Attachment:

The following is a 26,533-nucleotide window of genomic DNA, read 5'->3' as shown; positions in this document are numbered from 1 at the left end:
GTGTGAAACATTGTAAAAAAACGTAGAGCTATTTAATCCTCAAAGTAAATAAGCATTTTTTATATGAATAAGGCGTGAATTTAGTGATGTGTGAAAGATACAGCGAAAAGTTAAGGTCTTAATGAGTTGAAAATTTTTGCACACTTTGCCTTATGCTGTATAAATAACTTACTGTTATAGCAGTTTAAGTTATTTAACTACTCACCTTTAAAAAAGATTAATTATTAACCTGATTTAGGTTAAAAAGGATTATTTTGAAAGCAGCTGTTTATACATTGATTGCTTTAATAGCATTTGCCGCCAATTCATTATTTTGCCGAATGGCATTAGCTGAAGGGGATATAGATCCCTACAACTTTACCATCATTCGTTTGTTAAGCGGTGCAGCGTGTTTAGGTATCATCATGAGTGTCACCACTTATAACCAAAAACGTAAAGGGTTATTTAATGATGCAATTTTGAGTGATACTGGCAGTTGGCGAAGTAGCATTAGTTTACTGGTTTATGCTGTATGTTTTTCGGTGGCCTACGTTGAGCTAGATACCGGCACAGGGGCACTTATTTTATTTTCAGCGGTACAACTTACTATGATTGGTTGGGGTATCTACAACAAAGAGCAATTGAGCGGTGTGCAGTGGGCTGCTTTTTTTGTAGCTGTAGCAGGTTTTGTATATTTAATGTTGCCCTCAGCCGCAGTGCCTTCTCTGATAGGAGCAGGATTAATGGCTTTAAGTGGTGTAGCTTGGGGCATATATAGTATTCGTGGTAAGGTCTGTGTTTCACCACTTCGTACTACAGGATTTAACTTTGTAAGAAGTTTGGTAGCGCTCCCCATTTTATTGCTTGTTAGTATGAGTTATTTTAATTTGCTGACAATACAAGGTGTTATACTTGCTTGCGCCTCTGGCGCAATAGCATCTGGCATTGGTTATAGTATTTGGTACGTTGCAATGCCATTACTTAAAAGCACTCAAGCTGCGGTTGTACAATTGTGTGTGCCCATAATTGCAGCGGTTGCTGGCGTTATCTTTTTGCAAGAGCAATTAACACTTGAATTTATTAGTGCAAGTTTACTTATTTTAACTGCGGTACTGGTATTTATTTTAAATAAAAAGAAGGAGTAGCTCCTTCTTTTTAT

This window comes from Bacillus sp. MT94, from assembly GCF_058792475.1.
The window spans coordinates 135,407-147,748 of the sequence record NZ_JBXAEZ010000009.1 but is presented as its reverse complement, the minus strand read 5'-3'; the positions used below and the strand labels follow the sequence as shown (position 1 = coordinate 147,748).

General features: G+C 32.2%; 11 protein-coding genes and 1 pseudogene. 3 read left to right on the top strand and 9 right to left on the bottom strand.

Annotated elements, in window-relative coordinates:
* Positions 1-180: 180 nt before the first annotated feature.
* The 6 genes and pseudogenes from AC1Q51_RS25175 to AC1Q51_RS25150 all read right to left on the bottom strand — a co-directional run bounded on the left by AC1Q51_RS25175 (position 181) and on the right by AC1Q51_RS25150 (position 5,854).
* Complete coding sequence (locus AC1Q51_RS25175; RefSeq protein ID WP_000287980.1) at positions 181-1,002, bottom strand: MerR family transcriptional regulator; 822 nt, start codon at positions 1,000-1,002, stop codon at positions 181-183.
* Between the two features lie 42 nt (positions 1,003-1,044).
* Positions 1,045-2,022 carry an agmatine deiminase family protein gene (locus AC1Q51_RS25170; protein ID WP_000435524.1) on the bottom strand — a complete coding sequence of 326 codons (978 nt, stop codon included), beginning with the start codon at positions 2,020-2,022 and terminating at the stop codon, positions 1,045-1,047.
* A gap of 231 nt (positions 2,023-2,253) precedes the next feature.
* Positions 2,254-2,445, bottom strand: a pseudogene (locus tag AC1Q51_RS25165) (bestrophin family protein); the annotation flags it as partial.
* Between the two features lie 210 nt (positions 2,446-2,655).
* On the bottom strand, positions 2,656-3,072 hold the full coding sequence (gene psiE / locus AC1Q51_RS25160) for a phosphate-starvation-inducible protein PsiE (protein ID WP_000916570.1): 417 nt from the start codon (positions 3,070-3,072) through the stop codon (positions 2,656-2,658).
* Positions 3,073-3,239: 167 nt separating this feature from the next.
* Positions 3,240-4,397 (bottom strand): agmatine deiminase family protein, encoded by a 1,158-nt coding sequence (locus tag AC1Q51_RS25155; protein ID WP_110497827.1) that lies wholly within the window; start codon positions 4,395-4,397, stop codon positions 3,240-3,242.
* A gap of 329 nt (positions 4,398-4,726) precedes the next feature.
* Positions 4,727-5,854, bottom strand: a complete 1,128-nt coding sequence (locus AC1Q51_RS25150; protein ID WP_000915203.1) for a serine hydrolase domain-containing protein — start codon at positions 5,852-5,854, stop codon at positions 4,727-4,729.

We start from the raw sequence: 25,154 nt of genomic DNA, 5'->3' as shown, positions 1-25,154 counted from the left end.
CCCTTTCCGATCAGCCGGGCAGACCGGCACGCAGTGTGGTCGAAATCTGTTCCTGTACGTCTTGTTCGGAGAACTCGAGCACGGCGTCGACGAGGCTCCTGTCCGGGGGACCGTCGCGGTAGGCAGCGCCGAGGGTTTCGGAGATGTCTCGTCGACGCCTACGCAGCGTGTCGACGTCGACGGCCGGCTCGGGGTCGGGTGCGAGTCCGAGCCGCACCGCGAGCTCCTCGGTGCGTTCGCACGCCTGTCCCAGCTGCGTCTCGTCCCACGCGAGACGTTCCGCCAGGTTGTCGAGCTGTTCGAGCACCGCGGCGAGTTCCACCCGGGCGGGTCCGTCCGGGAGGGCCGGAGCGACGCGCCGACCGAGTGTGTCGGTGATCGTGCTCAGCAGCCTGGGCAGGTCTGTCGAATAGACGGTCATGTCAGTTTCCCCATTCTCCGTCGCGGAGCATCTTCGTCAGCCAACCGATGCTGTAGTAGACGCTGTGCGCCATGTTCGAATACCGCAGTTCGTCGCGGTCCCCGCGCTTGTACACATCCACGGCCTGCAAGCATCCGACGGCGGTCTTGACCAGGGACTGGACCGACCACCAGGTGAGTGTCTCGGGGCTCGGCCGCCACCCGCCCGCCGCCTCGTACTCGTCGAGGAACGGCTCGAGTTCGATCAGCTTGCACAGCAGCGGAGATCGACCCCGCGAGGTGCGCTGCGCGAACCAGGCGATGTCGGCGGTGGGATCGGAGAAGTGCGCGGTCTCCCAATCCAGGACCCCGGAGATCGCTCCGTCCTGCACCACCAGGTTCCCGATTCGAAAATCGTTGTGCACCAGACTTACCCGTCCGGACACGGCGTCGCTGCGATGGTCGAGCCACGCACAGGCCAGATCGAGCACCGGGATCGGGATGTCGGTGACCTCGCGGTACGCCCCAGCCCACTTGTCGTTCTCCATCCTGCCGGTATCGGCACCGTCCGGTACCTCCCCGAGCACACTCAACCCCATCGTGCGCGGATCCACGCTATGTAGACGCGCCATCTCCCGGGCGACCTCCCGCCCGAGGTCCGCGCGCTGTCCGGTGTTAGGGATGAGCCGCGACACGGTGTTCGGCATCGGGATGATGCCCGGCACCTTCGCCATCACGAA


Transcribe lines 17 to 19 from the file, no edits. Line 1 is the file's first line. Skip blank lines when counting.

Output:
* Positions 3,240-4,397 (bottom strand): agmatine deiminase family protein, encoded by a 1,158-nt coding sequence (locus tag AC1Q51_RS25155; protein ID WP_110497827.1) that lies wholly within the window; start codon positions 4,395-4,397, stop codon positions 3,240-3,242.
* A gap of 329 nt (positions 4,398-4,726) precedes the next feature.
* Positions 4,727-5,854, bottom strand: a complete 1,128-nt coding sequence (locus AC1Q51_RS25150; protein ID WP_000915203.1) for a serine hydrolase domain-containing protein — start codon at positions 5,852-5,854, stop codon at positions 4,727-4,729.